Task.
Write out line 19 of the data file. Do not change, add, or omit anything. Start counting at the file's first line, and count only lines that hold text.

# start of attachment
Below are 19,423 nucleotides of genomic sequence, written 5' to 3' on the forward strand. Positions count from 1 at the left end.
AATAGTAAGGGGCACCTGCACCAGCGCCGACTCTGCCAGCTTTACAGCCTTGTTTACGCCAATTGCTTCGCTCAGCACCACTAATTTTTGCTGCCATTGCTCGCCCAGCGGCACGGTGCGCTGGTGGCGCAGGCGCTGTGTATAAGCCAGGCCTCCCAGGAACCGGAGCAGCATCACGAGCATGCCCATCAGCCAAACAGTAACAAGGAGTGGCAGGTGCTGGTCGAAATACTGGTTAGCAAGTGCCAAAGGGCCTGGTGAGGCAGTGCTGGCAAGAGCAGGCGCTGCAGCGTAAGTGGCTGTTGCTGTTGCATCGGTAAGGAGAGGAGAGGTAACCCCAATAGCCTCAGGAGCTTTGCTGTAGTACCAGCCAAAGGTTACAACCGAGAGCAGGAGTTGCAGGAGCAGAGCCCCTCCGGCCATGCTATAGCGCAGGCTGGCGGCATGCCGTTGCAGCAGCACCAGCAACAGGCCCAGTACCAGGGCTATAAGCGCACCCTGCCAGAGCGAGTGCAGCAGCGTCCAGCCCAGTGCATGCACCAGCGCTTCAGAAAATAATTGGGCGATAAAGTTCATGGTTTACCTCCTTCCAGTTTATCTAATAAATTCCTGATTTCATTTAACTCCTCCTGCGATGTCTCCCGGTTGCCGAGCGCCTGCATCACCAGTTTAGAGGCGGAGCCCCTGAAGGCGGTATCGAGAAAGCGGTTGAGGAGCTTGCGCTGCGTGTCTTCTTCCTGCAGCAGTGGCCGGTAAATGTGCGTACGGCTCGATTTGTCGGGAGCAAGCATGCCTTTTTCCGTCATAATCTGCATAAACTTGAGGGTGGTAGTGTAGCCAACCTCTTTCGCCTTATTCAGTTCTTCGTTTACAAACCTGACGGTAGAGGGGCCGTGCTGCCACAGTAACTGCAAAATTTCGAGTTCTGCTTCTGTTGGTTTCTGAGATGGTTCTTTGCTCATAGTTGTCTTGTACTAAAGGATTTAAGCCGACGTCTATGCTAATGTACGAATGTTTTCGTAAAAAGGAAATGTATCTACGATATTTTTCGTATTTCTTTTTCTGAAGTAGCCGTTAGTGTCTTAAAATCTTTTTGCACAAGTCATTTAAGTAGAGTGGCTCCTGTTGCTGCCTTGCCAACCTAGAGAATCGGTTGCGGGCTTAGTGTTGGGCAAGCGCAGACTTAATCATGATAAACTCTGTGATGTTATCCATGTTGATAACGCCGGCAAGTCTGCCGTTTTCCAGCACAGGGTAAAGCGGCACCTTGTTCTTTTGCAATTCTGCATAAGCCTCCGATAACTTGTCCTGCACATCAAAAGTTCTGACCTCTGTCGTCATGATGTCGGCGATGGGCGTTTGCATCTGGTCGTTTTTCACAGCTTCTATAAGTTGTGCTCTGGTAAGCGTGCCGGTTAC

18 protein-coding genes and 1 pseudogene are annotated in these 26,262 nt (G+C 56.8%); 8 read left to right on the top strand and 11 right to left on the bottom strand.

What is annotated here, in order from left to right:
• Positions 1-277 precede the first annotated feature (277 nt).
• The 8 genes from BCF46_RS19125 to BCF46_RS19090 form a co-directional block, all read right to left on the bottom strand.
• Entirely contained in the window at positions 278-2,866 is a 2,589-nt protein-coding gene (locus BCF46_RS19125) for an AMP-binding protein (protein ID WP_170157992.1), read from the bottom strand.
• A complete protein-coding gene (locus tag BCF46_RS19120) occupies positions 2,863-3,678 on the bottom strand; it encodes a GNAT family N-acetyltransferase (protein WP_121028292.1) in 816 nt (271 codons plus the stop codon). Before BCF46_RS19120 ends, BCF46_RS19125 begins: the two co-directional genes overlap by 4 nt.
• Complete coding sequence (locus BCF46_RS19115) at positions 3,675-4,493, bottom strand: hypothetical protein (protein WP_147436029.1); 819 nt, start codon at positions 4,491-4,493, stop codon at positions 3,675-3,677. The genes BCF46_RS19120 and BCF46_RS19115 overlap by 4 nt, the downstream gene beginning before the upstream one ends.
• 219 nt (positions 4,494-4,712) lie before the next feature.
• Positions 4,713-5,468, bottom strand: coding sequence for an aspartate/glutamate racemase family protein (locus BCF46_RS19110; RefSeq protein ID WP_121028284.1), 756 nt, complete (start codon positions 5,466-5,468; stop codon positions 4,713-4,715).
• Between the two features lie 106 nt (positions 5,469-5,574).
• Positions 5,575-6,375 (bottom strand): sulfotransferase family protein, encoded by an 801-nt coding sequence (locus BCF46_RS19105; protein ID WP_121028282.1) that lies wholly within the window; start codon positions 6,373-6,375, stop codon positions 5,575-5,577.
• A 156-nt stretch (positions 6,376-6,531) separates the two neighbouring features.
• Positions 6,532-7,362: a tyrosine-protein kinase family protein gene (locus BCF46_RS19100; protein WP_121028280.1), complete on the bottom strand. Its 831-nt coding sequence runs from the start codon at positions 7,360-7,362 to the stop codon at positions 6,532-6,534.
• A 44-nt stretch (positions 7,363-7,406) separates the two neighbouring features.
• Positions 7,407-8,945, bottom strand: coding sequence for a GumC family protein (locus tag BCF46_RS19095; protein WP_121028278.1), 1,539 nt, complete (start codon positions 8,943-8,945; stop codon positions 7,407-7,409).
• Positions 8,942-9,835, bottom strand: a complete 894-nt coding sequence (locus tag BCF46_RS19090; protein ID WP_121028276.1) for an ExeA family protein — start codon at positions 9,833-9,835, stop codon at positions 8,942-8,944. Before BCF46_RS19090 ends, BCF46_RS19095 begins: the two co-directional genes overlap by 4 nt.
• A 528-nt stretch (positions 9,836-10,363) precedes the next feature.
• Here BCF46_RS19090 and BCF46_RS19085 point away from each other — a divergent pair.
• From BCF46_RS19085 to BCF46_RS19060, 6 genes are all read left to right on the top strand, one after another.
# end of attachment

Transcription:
• A 528-nt stretch (positions 9,836-10,363) precedes the next feature.